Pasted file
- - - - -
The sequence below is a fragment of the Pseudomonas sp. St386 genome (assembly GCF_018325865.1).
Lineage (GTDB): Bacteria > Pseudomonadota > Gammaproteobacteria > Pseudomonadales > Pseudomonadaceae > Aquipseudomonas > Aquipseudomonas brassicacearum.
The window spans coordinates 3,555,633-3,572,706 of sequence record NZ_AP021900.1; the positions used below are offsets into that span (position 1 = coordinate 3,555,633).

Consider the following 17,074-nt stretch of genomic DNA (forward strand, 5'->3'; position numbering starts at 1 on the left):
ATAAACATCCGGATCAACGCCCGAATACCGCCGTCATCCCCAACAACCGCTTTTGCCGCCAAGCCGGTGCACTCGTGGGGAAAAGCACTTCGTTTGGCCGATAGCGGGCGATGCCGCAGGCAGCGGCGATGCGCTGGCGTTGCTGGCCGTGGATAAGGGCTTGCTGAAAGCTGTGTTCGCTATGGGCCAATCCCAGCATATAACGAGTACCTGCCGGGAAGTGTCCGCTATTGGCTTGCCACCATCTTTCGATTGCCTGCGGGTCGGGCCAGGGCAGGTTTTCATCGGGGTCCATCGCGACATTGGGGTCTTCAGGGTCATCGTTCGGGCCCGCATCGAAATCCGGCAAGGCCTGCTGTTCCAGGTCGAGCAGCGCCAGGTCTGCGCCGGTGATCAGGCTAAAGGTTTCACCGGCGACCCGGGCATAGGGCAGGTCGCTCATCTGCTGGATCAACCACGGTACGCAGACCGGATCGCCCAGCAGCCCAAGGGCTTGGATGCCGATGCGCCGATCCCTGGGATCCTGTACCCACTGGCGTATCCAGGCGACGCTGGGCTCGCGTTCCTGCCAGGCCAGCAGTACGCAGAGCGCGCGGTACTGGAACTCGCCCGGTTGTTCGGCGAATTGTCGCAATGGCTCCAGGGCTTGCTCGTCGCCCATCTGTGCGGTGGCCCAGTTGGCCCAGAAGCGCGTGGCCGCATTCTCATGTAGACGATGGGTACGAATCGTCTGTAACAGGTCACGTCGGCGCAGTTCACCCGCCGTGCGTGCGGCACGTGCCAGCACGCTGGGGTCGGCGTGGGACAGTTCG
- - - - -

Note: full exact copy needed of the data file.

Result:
The sequence below is a fragment of the Pseudomonas sp. St386 genome (assembly GCF_018325865.1).
Lineage (GTDB): Bacteria > Pseudomonadota > Gammaproteobacteria > Pseudomonadales > Pseudomonadaceae > Aquipseudomonas > Aquipseudomonas brassicacearum.
The window spans coordinates 3,555,633-3,572,706 of sequence record NZ_AP021900.1; the positions used below are offsets into that span (position 1 = coordinate 3,555,633).

Consider the following 17,074-nt stretch of genomic DNA (forward strand, 5'->3'; position numbering starts at 1 on the left):
ATAAACATCCGGATCAACGCCCGAATACCGCCGTCATCCCCAACAACCGCTTTTGCCGCCAAGCCGGTGCACTCGTGGGGAAAAGCACTTCGTTTGGCCGATAGCGGGCGATGCCGCAGGCAGCGGCGATGCGCTGGCGTTGCTGGCCGTGGATAAGGGCTTGCTGAAAGCTGTGTTCGCTATGGGCCAATCCCAGCATATAACGAGTACCTGCCGGGAAGTGTCCGCTATTGGCTTGCCACCATCTTTCGATTGCCTGCGGGTCGGGCCAGGGCAGGTTTTCATCGGGGTCCATCGCGACATTGGGGTCTTCAGGGTCATCGTTCGGGCCCGCATCGAAATCCGGCAAGGCCTGCTGTTCCAGGTCGAGCAGCGCCAGGTCTGCGCCGGTGATCAGGCTAAAGGTTTCACCGGCGACCCGGGCATAGGGCAGGTCGCTCATCTGCTGGATCAACCACGGTACGCAGACCGGATCGCCCAGCAGCCCAAGGGCTTGGATGCCGATGCGCCGATCCCTGGGATCCTGTACCCACTGGCGTATCCAGGCGACGCTGGGCTCGCGTTCCTGCCAGGCCAGCAGTACGCAGAGCGCGCGGTACTGGAACTCGCCCGGTTGTTCGGCGAATTGTCGCAATGGCTCCAGGGCTTGCTCGTCGCCCATCTGTGCGGTGGCCCAGTTGGCCCAGAAGCGCGTGGCCGCATTCTCATGTAGACGATGGGTACGAATCGTCTGTAACAGGTCACGTCGGCGCAGTTCACCCGCCGTGCGTGCGGCACGTGCCAGCACGCTGGGGTCGGCGTGGGACAGTTCG